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The kind of gift that keeps giving

An endowment makes for a sustained impact
June 15, 2016
By Silvia Ugolini

While on a trip to Italy in 1884, the only child of Leland and Jane Stanford succumbed to typhoid fever. Heartbroken at their loss, Leland founded Stanford University with a large endowment, saying to his wife in consolation: “The children of California shall be our children.”

students An endowment can support students directly through scholarships or any number of other areas of the university, such as libraries or public lectures.

Being a wealthy industrialist isn’t a prerequisite for creating a poignant legacy or tribute. While the limit varies, a named endowment can be established at many non-profits for a modest sum. This kind of gift preserves the donor’s name or the name of a loved one.

How does it work?

An endowment is set aside in perpetuity. The capital itself remains untouched, while the annual payout is put toward advancing your cause. This ensures your gift will serve a meaningful purpose in a lasting way. Examples of what you could support include scholarships, bursaries, public lectures and research.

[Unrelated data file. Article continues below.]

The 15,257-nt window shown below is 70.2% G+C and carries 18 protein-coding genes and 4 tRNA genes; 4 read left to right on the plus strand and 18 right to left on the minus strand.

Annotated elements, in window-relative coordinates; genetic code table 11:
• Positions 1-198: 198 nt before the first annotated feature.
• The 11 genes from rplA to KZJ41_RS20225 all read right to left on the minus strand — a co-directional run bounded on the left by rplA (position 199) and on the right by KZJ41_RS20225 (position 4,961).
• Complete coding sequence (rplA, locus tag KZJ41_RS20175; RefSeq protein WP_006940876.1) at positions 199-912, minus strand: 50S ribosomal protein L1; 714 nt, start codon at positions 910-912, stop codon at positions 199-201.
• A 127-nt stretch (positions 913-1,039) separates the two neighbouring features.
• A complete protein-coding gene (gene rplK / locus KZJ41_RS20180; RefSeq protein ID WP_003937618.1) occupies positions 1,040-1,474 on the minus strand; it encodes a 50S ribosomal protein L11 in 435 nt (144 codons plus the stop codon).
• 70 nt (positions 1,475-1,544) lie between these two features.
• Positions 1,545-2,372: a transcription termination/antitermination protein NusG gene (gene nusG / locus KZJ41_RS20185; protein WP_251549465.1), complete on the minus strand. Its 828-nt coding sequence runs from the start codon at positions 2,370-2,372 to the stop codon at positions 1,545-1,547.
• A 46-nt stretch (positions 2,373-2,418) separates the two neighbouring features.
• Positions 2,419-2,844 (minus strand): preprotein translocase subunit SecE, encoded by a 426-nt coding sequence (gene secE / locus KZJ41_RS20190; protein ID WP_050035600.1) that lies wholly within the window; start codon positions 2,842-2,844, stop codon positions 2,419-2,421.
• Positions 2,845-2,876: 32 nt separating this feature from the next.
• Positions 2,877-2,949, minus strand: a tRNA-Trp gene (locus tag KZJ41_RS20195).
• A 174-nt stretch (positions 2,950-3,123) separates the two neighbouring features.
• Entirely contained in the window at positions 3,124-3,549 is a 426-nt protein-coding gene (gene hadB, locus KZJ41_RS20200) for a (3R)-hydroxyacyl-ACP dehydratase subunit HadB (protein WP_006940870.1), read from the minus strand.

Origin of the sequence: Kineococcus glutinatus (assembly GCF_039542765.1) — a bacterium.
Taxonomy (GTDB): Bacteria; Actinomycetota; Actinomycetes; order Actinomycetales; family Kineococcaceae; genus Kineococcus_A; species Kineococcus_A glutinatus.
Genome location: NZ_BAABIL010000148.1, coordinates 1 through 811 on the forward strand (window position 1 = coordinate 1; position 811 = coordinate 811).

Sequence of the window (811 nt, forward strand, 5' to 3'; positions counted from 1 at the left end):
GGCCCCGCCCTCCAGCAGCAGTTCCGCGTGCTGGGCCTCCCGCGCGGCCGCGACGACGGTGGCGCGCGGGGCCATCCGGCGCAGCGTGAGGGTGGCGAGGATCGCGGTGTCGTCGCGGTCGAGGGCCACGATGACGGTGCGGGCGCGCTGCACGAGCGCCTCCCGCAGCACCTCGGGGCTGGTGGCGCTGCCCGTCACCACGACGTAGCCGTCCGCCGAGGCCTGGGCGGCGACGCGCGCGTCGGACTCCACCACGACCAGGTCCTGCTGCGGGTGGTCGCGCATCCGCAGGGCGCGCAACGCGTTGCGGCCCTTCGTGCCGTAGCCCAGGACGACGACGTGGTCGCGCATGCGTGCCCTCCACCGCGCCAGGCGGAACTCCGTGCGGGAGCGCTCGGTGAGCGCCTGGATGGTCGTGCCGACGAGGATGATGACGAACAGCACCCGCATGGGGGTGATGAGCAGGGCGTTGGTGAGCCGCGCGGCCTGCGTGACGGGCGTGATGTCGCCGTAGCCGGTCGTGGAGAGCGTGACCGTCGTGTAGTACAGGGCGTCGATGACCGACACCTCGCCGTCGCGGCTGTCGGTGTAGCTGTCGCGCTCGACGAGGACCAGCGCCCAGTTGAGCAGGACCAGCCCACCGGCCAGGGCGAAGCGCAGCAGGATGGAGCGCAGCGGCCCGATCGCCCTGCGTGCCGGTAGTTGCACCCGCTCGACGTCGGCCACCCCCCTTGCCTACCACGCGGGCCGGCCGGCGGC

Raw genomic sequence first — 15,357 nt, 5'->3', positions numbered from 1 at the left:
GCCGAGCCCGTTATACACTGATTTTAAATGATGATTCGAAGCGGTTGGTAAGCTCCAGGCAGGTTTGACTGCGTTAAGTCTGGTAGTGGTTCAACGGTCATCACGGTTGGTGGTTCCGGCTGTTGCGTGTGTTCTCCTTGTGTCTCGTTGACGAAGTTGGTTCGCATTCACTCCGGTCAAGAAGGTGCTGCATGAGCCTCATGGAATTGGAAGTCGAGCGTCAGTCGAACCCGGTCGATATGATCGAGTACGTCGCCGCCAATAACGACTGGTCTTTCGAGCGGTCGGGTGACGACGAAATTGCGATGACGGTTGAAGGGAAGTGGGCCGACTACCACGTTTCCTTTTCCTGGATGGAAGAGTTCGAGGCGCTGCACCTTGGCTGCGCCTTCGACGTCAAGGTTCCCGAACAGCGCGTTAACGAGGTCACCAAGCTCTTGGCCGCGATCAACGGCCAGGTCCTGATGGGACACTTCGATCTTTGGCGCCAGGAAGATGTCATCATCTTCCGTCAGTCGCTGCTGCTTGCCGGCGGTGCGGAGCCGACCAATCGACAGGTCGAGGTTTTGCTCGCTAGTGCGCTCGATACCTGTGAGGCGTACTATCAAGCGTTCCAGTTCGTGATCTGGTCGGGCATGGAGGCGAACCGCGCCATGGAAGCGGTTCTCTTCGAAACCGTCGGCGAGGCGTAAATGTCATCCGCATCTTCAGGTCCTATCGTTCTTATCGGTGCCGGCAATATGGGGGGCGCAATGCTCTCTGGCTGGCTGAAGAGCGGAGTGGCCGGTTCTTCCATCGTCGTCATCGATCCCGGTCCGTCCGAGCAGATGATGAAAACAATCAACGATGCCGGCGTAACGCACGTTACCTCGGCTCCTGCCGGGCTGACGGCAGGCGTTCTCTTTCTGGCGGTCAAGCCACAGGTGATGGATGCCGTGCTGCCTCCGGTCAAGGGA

In talking to people, I always encourage them to create a plan that aligns with their personal goals. An endowment is a way of enabling future generations to grow in areas you care about. You can create one through a regular charitable contribution and through a planned giving strategy.


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